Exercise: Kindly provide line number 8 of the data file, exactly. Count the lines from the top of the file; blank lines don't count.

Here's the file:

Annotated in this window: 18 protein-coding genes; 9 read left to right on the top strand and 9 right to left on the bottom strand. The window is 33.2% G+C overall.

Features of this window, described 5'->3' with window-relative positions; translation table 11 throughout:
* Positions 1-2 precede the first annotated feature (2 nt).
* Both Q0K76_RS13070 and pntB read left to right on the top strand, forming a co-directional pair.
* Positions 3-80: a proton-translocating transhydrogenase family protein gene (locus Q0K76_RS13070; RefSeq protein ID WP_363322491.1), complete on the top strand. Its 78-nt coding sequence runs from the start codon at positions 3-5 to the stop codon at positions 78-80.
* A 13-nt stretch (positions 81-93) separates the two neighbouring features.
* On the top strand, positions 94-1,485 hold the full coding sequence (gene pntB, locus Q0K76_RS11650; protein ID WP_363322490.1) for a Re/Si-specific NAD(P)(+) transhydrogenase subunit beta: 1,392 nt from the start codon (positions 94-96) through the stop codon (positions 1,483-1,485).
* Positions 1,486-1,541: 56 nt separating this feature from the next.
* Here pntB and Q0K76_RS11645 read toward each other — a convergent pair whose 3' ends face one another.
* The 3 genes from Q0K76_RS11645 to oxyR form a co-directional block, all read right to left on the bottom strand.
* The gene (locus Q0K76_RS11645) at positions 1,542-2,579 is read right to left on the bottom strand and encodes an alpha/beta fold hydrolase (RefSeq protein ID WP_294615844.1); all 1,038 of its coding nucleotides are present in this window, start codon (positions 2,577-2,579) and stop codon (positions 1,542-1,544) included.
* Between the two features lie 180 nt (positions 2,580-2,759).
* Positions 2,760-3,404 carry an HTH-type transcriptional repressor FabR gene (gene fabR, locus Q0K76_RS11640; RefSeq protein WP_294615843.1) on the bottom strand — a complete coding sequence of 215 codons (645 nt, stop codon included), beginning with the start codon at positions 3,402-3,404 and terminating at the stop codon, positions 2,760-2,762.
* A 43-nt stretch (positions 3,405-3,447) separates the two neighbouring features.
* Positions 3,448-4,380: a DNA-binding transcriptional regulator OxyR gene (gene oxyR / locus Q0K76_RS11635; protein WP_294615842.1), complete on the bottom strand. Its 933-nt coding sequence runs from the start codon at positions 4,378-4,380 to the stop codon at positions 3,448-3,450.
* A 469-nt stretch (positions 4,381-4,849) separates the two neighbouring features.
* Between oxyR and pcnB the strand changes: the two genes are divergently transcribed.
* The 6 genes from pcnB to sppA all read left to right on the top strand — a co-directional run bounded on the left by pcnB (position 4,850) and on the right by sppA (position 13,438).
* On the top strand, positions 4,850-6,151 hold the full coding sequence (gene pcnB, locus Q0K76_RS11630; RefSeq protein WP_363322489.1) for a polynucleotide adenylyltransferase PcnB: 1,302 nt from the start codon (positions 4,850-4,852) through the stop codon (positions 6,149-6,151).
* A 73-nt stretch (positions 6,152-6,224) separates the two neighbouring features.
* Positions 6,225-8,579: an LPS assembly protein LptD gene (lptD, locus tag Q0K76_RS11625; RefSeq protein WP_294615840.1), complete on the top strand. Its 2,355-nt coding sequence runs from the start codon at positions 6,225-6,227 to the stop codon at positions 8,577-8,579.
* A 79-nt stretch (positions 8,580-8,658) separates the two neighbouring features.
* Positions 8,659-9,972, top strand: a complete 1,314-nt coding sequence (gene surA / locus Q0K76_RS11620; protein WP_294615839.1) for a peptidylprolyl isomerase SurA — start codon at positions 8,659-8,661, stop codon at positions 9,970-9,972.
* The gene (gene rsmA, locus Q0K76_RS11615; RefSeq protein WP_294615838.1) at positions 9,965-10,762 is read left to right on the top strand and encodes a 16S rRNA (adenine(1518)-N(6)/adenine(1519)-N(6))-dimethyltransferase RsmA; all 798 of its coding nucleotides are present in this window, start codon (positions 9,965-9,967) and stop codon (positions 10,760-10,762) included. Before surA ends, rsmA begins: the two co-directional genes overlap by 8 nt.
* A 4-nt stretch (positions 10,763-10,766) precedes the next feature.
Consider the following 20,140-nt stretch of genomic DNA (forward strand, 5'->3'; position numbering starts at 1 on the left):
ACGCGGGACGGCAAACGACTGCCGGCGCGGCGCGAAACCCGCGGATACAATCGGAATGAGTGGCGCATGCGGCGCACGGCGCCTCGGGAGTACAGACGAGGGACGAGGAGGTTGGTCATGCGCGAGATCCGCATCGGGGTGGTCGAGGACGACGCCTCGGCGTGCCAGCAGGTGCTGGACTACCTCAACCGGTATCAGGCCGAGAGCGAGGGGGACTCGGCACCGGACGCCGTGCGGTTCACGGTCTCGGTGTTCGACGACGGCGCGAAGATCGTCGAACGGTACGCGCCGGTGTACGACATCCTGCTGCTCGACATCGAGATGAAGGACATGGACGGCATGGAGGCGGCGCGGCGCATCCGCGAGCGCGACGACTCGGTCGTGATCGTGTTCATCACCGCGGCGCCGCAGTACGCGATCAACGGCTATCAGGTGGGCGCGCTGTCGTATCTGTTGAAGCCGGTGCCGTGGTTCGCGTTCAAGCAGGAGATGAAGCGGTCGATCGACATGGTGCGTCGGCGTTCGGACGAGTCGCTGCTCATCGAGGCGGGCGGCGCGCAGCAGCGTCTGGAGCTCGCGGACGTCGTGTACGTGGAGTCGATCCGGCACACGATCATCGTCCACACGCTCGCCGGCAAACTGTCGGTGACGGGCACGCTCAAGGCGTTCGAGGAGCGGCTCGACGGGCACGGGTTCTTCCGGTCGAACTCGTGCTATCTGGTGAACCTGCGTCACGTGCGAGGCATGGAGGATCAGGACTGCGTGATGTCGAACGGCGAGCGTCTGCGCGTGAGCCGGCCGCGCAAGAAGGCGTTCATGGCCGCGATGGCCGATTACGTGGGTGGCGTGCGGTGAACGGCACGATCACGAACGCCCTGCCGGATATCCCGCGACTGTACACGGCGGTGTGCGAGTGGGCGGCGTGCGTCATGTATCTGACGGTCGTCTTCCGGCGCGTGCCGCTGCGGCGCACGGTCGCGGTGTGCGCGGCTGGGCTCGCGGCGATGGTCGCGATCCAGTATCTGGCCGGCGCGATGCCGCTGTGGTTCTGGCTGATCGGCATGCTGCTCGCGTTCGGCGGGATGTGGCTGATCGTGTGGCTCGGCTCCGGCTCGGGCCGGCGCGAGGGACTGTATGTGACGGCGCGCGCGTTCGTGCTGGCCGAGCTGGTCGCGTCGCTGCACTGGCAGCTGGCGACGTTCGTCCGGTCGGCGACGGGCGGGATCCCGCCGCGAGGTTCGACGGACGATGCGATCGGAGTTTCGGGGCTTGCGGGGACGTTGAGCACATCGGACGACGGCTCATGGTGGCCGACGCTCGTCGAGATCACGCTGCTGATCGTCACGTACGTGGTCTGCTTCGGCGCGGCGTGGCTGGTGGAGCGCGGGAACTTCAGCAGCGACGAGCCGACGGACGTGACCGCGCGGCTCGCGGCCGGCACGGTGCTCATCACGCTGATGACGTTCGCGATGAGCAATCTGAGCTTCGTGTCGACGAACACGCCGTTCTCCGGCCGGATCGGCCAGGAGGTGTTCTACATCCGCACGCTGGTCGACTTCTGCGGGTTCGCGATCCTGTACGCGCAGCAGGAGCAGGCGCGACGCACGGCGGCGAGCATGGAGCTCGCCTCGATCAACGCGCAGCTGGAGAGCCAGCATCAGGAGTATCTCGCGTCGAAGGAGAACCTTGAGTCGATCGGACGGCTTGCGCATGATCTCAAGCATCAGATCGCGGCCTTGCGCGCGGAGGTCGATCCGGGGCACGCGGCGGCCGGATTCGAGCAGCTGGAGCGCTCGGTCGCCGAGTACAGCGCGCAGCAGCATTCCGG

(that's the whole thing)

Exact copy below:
* Positions 1,486-1,541: 56 nt separating this feature from the next.